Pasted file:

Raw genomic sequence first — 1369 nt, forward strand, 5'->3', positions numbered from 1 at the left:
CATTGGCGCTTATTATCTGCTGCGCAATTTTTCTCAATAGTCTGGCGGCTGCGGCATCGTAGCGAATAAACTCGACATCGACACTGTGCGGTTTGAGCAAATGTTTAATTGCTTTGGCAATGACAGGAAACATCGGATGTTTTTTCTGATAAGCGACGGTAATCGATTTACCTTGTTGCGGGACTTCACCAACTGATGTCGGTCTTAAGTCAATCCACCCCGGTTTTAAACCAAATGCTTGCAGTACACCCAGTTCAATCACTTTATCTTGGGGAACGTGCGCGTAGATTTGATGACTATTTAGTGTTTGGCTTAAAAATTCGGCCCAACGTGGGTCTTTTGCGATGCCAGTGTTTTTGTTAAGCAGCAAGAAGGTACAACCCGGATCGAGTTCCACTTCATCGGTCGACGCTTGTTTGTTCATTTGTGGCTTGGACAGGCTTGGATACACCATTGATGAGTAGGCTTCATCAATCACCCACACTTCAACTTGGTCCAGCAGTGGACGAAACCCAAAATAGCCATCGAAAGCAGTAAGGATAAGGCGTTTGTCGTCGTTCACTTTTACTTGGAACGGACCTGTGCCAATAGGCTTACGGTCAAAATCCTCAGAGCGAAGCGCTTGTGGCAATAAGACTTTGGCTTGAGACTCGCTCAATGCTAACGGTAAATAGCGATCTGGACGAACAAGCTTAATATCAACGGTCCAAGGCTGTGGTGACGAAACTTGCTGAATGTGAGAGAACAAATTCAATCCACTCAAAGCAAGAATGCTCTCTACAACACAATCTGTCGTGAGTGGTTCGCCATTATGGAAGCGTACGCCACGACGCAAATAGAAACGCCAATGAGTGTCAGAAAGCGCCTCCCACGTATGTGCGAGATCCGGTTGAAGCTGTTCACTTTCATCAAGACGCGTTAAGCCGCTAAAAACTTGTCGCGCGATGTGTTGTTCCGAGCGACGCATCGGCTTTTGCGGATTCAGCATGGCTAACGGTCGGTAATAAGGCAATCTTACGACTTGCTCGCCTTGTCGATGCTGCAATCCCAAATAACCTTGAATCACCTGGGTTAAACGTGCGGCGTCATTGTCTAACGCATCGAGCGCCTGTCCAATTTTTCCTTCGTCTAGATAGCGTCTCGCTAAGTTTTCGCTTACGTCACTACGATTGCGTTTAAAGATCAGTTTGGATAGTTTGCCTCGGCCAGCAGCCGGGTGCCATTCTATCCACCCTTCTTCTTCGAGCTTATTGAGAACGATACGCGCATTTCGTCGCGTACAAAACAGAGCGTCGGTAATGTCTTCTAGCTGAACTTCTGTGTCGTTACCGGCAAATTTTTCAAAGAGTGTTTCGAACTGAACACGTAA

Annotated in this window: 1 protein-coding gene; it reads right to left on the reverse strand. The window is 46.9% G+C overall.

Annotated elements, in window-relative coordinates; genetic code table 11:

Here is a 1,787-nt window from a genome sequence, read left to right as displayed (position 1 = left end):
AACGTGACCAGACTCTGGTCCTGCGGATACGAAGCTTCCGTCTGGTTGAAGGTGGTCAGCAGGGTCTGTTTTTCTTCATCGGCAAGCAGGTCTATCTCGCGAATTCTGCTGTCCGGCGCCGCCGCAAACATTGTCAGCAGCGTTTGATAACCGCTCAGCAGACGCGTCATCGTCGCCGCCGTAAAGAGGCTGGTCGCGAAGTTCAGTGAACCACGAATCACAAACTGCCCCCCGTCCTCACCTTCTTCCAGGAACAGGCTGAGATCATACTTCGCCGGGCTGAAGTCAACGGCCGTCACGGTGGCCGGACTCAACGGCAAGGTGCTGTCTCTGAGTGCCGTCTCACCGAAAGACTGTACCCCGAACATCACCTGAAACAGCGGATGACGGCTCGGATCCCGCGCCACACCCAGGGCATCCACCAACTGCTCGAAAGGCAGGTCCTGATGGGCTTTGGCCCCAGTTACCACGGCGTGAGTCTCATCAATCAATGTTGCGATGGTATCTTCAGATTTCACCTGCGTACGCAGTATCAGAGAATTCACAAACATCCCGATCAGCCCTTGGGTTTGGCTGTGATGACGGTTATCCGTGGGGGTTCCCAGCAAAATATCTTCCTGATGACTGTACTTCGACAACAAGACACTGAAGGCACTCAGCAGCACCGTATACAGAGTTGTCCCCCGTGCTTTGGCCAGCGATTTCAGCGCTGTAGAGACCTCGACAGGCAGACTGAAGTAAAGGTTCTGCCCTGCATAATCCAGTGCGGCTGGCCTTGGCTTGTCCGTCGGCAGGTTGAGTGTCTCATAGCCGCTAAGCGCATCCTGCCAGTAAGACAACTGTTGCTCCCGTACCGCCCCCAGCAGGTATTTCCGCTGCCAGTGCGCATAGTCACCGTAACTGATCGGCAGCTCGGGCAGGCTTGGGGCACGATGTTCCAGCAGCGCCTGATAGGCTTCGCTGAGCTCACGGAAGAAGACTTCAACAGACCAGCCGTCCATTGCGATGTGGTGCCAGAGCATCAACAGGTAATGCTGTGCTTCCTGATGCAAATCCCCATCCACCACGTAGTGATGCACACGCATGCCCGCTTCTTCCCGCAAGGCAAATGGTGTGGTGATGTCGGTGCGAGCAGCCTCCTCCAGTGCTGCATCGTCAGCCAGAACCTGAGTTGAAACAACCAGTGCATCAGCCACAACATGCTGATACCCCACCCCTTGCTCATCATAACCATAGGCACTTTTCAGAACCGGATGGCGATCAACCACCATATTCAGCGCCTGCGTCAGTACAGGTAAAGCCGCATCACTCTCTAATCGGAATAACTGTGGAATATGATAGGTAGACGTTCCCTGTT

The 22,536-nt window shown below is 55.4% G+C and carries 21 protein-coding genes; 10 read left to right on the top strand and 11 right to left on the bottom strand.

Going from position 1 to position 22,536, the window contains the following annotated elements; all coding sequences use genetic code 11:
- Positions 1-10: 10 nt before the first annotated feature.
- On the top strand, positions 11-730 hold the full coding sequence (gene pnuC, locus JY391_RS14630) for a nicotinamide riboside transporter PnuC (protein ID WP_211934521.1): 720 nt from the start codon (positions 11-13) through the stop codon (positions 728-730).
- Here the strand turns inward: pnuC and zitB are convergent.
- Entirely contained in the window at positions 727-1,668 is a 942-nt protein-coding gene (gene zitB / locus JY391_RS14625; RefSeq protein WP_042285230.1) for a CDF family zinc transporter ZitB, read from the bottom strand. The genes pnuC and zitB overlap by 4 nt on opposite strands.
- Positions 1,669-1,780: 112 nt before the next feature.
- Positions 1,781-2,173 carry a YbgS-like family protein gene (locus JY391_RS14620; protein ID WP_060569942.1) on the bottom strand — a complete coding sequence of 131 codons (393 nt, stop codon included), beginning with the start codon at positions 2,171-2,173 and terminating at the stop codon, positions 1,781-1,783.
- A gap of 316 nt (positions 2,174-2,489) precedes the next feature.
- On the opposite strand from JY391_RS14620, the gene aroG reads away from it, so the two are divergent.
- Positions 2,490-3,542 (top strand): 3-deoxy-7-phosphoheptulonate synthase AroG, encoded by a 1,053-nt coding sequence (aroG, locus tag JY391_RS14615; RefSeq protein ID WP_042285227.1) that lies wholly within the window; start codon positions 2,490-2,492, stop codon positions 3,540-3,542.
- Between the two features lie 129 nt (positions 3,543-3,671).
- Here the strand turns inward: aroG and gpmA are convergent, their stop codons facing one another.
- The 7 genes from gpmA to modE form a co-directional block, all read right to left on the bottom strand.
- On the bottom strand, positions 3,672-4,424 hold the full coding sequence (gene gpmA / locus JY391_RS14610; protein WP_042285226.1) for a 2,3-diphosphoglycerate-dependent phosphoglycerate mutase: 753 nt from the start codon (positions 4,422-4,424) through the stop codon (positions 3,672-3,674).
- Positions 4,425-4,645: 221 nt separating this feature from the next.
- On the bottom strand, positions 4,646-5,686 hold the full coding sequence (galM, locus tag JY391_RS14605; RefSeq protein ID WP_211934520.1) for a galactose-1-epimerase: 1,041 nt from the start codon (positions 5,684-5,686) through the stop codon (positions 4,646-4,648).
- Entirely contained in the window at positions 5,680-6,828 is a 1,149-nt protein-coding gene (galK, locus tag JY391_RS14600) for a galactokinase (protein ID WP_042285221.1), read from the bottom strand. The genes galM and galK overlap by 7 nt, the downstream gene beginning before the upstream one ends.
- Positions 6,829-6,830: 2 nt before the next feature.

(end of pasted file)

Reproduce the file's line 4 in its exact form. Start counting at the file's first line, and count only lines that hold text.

Annotated elements, in window-relative coordinates; genetic code table 11: